Sweepstakes & Prizes
How Sweepstakes Scams Work
It all starts with a phone call, e-mail, or letter letting you know that you have won a very large amount of money or some highly-appealing prize (a luxury car or a brand new iPad, for example). You are told that you can claim your prize by simply wiring a comparatively modest – but still very significant – amount of money (often several hundred dollars or more) to a given location in order to cover “processing” or “transaction” fees, maybe even “taxes” associated with the prize. Once the target wires the money, of course, the sweepstakes representative is never heard from again. This is typical, especially in Foreign Lottery scams.
Another scenario involves ads that entice you to “claim your X-Box 360” by simply clicking on a link or making a toll-free phone call. You are then dragged through a host of questions seeking extensive levels of personal credit information, only to finally learn that you will need to apply for a mortgage or series of credit cards before you’re eligible to actually claim your prize.
To make matters worse, people who fall for these kinds of scams can find themselves added to “dupe” lists that are bought and sold by fraudsters on the black market. Ending up on one of these lists means that they will be hit again and again by scam artists in various schemes.
How You Can Protect Yourself
Federal law prohibits companies from requiring consumers to purchase any product, service, or subscription to become eligible to enter into a sweepstakes or drawing. This means that you do not – under any circumstances – have to buy a product or spend money to enter into a sweepstakes of any kind. The Publishers Clearinghouse Sweepstakes and their enormous checks? By law, you are not required to spend a dime on magazine subscriptions to enter.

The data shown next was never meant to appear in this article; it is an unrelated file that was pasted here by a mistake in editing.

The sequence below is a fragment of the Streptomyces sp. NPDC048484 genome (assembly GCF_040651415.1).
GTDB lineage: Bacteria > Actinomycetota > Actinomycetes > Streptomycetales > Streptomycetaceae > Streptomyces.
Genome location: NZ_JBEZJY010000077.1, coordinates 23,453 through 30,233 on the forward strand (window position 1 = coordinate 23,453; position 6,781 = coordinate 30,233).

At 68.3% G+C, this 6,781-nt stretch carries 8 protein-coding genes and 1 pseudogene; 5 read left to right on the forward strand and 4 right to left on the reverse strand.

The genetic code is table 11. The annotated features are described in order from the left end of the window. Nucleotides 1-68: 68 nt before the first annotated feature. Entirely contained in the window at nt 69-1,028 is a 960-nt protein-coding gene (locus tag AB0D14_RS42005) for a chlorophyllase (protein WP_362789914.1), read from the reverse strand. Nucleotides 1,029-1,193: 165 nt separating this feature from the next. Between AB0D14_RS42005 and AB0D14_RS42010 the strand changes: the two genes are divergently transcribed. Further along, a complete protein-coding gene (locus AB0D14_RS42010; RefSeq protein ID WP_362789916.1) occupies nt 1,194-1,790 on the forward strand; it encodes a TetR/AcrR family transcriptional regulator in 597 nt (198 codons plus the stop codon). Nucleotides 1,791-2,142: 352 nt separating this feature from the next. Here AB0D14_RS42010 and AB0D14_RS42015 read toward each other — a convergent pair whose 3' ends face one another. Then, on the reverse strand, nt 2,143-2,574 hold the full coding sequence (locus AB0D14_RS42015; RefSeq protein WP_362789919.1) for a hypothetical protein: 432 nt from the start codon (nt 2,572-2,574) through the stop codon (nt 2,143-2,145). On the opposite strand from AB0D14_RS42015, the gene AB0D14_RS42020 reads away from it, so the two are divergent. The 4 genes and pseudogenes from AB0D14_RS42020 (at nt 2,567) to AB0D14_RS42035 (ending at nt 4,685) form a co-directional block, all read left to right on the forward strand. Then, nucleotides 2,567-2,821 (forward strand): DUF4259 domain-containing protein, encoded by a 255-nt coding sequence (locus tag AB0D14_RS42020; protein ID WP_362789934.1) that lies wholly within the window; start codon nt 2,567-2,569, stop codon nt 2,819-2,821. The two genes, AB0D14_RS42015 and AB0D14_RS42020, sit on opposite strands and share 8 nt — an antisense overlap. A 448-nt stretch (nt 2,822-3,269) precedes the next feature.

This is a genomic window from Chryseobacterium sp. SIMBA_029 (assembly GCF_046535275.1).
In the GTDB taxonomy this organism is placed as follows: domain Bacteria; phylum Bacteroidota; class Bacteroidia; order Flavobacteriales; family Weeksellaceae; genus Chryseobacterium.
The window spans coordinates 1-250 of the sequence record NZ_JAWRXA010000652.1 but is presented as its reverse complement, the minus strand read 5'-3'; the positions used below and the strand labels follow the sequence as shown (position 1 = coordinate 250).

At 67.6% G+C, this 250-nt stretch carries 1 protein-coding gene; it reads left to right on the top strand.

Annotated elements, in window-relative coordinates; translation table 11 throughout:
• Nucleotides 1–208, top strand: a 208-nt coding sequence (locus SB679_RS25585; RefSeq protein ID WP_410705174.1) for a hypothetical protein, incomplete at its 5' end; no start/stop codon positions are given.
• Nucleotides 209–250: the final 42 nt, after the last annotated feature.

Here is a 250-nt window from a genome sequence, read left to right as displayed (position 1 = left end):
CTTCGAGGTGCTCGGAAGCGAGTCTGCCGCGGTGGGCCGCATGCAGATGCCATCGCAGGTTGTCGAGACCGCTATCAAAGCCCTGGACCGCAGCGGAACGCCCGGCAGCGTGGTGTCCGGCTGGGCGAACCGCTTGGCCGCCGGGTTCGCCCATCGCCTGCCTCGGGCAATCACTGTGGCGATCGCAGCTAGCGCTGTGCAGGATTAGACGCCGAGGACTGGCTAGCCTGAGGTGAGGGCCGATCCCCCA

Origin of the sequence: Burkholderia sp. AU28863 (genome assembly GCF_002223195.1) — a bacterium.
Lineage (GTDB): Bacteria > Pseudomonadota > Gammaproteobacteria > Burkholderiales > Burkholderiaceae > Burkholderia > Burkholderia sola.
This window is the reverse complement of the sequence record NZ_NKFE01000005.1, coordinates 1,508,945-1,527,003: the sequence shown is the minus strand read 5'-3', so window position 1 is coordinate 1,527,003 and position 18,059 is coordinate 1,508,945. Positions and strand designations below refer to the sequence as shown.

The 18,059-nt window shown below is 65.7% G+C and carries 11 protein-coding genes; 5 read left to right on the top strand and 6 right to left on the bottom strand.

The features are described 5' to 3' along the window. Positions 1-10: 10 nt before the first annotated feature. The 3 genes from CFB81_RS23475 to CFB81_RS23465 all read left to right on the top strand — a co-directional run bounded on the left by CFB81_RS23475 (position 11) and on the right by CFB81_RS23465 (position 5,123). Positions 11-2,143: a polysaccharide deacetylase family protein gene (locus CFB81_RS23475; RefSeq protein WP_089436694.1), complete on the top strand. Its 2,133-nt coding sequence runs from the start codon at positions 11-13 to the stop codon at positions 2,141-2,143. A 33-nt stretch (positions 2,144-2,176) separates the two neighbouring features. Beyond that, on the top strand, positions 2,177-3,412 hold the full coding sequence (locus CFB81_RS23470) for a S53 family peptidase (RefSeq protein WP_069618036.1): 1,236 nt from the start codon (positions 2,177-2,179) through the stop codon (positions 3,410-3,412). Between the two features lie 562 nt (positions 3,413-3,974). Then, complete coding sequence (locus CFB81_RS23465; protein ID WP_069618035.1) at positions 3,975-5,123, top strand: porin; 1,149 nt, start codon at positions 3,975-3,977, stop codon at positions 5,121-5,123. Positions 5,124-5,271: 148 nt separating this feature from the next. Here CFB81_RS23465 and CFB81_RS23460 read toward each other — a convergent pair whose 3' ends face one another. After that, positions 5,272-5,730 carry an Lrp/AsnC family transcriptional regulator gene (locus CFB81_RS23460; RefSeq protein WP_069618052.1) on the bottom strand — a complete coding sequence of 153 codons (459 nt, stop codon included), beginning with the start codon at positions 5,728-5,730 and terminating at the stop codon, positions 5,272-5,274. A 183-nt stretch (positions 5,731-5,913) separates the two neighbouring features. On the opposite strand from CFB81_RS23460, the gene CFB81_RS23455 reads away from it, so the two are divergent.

And if, for any reason, you suspect that the sweepstakes that you are thinking about entering does involve an actual, tangible prize, be sure to review the disclosure materials (which the FTC mandates that these campaigns provide) to determine your actual odds of winning. To say that it’s usually quite a longshot would be an understatement.
Lastly, always remember the following:
- Wiring money is just like sending cash. Once the money is out the door, it’s gone.
- Never send money to someone you don’t know.
- Never participate in a supposed “foreign” lottery (it’s illegal).
- Do not respond to unsolicited messages – via phone, mail, or e-mail – seeking your personal credit information.
- Avoid schemes that require you to deposit a check of any form into your account so that you may wire someone some portion of the proceeds. These checks will prove worthless and leave you responsible for any money wired from your account to a third-party.
More of TINA.org’s coverage of deceptive sweepstakes and prize advertising can be found here.
E-mail, telemarketing or internet scam letting you know that you have won some fantastic sum of money (‘you’ve won $26.4 million dollars!’) and indicating that all that’s necessary to collect your cash prize is payment of a fee to ‘cover’ processing-related charges, taxes, and other transaction costs. You have a 100% chance of losing and even worse, participating in foreign lotteries is illegal.